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Psychology has traditionally investigated happiness along three different lines: (i) the presence of joy, or positive feelings; (ii) the absence of misery, or unpleasant feelings; and (iii) a sense of satisfaction that one's life has gone well. O'Connor adds "meaning" as a fourth line of investigation into happiness, which he characterizes as "something to do with self-expression, with making a contribution, with creating something that will last" (14). To be truly happy, a person should have an overall balance of all four. Curiously, though, despite incredible wealth and comfort by historical standards and the fact that we have spent an incredible amount of time and money -- both in therapy and on pharmaceuticals -- we in the Western World are not getting happier. Indeed, the evidence seems to point the other way: we are feeling less joy, more misery, are dissatisfied, and struggle with finding any meaning in our lives.
One thing this should tell us, O'Connor argues, is that happiness will not be found simply by accumulating more wealth and things it can buy. Indeed, there has been a great deal of evidence that once a certain material threshold is passed -- where we have sufficient food, a secure and safe place to live, and the various necessities to live our lives -- increases don't correlate positively in a dramatic way with increased happiness. In fact, because of the added stress that comes into our lives as we chase the American Dream of increased prosperity, additional wealth can make us unhappier.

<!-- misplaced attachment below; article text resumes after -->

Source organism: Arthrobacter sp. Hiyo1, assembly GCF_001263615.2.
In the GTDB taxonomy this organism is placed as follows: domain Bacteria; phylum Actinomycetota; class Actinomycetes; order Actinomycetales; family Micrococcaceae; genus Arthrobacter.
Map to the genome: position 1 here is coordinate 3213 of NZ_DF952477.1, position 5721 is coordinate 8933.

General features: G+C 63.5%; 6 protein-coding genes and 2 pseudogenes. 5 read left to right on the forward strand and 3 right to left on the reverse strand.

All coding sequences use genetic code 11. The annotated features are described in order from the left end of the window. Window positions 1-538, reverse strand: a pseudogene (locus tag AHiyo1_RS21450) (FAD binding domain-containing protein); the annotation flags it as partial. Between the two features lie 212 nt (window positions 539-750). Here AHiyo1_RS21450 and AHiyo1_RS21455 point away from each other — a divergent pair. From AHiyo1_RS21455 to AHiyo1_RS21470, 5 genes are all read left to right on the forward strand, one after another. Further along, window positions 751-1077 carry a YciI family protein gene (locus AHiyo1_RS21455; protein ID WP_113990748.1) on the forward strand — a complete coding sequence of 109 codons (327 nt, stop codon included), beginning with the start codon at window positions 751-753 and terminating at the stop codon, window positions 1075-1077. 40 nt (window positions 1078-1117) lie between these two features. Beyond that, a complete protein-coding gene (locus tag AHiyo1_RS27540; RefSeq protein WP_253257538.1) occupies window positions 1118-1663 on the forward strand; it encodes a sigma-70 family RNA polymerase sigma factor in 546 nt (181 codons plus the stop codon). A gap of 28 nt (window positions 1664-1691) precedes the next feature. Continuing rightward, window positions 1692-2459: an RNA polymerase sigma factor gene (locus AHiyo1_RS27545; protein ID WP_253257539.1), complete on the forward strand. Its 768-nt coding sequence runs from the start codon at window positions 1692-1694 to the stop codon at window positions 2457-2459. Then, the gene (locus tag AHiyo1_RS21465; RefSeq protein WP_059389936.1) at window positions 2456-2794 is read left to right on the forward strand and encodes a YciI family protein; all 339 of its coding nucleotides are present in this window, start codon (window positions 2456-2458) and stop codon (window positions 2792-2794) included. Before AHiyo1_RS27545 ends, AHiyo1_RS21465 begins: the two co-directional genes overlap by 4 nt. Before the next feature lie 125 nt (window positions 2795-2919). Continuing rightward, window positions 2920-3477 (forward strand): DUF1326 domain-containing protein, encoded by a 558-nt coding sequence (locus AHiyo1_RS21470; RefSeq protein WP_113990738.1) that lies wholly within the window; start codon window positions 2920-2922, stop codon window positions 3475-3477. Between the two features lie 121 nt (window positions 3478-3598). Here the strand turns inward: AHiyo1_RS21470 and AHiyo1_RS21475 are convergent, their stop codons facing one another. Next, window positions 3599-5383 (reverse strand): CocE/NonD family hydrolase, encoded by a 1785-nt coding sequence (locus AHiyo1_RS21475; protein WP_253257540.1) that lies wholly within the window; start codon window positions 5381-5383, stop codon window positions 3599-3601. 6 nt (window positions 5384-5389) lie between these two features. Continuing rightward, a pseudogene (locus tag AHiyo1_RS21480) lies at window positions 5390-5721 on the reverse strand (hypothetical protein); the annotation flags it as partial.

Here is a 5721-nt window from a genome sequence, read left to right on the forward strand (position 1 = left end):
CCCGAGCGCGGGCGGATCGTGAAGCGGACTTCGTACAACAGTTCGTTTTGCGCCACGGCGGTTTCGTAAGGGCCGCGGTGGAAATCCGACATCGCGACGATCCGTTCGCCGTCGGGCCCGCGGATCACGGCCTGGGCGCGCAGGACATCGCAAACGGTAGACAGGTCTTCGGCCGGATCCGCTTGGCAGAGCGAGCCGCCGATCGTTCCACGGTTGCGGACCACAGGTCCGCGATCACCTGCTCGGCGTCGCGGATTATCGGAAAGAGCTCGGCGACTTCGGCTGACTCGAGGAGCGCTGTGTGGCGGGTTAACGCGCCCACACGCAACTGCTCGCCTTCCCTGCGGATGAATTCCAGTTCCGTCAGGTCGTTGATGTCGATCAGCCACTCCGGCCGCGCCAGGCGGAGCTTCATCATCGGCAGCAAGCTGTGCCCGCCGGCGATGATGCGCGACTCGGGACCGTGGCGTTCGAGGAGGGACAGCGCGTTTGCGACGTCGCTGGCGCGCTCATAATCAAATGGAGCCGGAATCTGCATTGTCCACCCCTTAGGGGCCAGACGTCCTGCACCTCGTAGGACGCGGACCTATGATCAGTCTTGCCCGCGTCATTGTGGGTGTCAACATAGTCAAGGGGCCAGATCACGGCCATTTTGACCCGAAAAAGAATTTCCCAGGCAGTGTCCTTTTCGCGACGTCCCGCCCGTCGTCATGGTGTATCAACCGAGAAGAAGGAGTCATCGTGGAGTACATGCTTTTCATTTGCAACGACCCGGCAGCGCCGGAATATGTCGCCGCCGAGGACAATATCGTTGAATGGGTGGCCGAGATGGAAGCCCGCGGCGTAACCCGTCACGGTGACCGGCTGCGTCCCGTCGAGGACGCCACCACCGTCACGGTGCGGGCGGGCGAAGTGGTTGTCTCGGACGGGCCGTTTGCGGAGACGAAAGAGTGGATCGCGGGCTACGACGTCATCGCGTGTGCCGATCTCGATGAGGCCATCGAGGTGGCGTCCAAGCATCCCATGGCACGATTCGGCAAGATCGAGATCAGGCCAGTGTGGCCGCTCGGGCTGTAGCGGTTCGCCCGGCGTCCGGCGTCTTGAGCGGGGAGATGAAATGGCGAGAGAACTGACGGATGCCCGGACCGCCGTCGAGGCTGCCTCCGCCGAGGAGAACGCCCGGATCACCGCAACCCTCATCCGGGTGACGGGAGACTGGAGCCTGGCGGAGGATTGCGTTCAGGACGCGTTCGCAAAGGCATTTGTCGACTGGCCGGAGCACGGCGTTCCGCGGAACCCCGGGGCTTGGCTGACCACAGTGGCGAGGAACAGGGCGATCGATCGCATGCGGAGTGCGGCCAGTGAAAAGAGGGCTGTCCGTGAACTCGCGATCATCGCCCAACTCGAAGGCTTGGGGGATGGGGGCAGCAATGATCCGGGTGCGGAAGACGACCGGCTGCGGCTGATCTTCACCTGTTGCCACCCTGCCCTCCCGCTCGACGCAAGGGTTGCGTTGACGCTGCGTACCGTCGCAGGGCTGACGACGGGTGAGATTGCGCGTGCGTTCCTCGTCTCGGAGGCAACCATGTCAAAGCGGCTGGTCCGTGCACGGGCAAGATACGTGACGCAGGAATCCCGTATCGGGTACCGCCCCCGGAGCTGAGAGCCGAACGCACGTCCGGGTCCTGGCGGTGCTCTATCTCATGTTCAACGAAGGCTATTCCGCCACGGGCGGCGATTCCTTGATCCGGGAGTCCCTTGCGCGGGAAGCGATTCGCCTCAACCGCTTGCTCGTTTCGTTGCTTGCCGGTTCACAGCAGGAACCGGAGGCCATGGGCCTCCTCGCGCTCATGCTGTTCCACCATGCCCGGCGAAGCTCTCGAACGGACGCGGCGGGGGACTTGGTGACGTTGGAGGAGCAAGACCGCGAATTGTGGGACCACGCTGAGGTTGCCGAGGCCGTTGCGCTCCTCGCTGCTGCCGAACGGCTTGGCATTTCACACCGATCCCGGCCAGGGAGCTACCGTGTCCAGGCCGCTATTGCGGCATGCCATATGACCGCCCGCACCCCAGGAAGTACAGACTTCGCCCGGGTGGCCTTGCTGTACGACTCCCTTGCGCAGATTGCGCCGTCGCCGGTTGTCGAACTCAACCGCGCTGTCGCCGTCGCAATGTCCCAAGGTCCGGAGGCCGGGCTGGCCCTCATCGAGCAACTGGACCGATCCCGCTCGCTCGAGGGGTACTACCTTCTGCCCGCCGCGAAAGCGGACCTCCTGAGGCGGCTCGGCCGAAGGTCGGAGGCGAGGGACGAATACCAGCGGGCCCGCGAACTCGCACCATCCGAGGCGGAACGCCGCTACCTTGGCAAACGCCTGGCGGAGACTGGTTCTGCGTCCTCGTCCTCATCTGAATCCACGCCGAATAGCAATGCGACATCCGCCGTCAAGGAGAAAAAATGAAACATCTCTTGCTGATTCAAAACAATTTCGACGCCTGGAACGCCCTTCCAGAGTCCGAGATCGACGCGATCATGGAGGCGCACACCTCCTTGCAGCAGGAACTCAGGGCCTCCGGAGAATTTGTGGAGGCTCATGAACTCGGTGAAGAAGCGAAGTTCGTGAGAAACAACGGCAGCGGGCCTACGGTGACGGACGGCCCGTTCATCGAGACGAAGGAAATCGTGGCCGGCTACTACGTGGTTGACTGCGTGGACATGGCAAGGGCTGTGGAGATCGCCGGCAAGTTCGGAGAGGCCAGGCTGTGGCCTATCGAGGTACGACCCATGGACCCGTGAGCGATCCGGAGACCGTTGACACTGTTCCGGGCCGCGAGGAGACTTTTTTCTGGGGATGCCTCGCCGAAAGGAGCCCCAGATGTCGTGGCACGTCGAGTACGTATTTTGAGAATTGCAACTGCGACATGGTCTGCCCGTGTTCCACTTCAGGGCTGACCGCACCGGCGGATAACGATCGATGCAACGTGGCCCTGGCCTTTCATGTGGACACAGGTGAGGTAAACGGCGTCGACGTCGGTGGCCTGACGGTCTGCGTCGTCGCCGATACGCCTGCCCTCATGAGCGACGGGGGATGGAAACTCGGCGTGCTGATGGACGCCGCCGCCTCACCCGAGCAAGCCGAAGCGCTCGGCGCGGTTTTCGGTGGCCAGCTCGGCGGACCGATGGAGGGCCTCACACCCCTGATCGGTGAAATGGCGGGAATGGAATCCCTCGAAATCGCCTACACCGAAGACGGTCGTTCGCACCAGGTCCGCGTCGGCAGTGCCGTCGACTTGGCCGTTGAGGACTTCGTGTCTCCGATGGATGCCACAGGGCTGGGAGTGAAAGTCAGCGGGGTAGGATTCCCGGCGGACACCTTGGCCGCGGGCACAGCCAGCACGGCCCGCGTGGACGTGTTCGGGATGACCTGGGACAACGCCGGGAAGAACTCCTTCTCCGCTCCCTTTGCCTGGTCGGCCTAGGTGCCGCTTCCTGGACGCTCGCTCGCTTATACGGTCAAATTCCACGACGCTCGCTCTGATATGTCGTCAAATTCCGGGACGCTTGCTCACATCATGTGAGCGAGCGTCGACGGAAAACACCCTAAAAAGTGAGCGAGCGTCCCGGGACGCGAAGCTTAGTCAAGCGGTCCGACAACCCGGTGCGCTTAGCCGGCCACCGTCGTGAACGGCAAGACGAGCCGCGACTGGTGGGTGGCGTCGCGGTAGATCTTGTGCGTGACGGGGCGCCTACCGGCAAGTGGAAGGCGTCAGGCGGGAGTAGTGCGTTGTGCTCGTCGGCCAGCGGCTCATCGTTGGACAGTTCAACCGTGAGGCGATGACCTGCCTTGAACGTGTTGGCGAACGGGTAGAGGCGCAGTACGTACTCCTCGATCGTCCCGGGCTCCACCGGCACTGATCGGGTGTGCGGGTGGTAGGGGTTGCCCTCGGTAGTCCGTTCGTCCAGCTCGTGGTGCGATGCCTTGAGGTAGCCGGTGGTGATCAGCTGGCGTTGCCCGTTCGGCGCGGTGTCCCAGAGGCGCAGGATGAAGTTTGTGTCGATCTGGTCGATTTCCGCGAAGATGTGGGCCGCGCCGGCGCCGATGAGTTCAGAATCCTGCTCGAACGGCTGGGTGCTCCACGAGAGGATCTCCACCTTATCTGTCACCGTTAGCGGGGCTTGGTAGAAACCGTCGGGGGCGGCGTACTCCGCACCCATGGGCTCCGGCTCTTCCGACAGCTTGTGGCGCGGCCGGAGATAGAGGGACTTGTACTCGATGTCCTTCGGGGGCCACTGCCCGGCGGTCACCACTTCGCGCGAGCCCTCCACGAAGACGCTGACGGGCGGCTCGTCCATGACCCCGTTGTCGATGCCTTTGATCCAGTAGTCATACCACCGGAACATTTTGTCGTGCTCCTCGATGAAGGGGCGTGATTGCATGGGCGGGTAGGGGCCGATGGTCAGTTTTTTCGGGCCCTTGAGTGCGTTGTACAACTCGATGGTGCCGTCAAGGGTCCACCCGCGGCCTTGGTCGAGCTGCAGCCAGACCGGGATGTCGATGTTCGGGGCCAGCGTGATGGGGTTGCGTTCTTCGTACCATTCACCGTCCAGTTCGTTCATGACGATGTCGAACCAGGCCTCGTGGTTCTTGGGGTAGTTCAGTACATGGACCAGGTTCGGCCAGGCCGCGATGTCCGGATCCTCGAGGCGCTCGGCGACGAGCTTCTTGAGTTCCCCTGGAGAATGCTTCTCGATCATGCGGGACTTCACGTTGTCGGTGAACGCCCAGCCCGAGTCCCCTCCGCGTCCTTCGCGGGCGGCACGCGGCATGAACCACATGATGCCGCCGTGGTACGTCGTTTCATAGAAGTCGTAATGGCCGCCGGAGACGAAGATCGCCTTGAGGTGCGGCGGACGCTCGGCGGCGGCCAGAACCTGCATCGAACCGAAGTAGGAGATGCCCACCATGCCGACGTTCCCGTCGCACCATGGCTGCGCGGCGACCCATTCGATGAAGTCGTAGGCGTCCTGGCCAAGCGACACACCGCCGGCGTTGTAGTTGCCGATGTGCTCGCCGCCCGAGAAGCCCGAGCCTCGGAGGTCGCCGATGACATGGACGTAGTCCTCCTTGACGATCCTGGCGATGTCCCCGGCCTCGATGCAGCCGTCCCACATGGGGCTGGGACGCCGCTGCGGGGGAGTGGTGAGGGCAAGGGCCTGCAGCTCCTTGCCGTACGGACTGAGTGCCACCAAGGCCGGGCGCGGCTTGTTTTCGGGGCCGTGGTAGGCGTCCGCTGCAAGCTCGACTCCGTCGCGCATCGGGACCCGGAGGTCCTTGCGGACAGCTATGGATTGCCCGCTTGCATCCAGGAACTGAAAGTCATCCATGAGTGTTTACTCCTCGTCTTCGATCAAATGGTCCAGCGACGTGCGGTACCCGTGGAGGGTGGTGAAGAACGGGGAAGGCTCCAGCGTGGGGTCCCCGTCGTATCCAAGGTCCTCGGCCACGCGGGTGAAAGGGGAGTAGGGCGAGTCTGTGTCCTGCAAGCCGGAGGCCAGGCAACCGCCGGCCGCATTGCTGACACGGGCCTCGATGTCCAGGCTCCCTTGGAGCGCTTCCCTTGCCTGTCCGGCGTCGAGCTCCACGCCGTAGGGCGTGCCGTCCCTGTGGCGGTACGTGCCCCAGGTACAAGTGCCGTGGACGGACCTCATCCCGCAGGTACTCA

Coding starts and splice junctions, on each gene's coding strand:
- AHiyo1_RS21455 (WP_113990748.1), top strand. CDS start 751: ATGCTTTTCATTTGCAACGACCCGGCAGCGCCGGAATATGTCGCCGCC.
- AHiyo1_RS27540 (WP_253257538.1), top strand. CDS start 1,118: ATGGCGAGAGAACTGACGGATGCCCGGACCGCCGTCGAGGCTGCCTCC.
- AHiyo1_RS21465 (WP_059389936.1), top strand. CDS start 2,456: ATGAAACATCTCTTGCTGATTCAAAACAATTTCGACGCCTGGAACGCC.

Part 1 of Happy at Last is devoted to the sources of our unhappiness. First, O'Connor explains in some detail the nature of our contemporary 'insane' society: increased working hours, two income families, the loss of job security, long commutes, lack of a sense of community, rampant consumerism, increased personal debt load, and so on (27-53). In addition to these external sources of discontent, our lives can be made unhappy by internal ones as well. Unfortunately, our brains are built, O'Connor argues, for survival and not for happiness. And, in terms of our evolutionary history, our survival has depended upon us feeling insecure and being competitive rather than our being happy. To make matters worse, we typically are tremendously bad at predicting what will make, and remembering what has made us happy (54-67). Finally, our minds, described as "the thoughts and feelings produced by your brain," (68) also work against us becoming happy. Our minds have developed a whole host of defense mechanisms -- including denial, dissociation, projection, rationalizing, and procrastination -- to deal with our confusing and stressful world, but they have many unintended negative consequences. So, when we are in denial about aspects of our lives, we will continue, e.g., to drink too much, spend money we don't have, and fail to exercise because we don't properly assess our actual situation (68-98).
I enjoyed this part of O'Connor's book. While one could quibble over some interpretive issues and scientific detail, in the context of a mass market book intended for a wide audience, O'Connor does a masterful job explaining complex ideas in layman's terms that help us understand how our world and we ourselves contribute to our unhappiness.